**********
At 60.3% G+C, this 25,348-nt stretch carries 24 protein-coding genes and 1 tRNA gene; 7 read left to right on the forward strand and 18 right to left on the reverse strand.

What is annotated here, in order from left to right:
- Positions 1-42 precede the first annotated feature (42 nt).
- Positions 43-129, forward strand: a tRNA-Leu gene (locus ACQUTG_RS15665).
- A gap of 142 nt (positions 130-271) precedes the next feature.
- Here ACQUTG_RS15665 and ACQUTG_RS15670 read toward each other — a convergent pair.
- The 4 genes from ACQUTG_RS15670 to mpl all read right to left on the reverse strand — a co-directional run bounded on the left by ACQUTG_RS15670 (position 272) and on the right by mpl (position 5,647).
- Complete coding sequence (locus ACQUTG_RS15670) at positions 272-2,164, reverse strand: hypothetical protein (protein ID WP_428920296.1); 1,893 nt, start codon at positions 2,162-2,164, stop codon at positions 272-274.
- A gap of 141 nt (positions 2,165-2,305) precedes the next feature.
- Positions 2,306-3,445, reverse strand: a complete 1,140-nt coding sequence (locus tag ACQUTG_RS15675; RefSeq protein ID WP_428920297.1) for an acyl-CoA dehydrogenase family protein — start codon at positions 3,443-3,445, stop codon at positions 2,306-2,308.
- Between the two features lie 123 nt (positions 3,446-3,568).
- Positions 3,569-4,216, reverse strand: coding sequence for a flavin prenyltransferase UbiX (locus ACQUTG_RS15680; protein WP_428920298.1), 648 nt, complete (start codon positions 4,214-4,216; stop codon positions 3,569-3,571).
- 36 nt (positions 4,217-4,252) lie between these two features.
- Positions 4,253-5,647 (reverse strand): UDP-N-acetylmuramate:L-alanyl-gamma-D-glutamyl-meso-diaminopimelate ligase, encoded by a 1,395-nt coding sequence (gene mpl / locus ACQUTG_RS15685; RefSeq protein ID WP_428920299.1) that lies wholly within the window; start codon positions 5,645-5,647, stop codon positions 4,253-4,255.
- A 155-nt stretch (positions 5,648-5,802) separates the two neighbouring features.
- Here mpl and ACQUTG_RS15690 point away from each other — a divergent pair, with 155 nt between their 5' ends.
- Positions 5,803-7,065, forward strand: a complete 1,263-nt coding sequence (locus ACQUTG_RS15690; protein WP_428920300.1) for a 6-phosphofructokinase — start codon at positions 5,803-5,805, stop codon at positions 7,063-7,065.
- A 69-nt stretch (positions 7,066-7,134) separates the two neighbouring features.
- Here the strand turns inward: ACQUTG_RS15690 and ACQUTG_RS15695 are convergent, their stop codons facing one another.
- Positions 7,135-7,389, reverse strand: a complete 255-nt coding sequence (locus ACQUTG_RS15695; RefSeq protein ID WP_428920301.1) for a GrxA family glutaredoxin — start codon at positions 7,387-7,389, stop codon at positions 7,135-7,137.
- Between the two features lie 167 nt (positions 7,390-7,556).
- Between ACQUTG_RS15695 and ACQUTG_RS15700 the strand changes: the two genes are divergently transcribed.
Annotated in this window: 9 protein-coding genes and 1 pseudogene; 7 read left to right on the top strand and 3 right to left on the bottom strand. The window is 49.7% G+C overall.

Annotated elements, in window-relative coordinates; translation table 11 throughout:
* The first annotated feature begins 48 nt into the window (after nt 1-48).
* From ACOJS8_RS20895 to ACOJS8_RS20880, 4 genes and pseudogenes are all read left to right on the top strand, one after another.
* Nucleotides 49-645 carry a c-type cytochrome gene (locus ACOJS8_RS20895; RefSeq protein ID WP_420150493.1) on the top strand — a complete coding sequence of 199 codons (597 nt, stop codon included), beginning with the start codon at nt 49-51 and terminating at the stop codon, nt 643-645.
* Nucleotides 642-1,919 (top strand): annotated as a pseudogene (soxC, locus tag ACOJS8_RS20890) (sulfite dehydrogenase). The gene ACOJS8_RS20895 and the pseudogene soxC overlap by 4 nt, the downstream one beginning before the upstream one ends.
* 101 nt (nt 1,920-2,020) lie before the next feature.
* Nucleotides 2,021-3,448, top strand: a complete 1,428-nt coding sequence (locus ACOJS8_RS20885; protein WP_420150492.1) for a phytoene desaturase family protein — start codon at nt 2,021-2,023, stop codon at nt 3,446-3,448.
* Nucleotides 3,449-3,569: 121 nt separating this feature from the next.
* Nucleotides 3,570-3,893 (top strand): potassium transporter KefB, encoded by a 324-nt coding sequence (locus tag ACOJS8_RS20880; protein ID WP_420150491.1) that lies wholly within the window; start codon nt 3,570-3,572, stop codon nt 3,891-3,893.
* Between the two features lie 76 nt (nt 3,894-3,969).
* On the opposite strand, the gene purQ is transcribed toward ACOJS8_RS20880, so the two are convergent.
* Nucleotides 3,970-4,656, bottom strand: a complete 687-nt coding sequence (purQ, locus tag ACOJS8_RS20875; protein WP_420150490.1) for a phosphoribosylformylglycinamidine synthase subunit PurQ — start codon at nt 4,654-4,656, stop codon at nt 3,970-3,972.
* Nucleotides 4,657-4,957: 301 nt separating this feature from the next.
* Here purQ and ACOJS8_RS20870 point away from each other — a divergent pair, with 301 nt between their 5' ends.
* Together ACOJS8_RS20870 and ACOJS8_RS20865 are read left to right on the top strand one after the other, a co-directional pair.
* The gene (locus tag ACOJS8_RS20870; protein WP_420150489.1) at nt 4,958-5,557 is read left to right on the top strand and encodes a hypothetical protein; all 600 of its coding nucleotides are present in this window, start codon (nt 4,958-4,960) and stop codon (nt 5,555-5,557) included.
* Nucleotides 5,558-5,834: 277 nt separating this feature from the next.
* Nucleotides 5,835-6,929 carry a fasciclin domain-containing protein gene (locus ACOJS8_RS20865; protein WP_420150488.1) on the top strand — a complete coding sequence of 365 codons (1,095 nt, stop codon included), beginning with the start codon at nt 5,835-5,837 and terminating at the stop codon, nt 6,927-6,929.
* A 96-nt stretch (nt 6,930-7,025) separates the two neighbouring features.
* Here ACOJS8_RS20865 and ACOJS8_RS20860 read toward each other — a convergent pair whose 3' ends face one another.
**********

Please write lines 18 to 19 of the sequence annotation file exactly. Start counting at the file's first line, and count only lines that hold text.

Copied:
- A 69-nt stretch (positions 7,066-7,134) separates the two neighbouring features.
- Here the strand turns inward: ACQUTG_RS15690 and ACQUTG_RS15695 are convergent, their stop codons facing one another.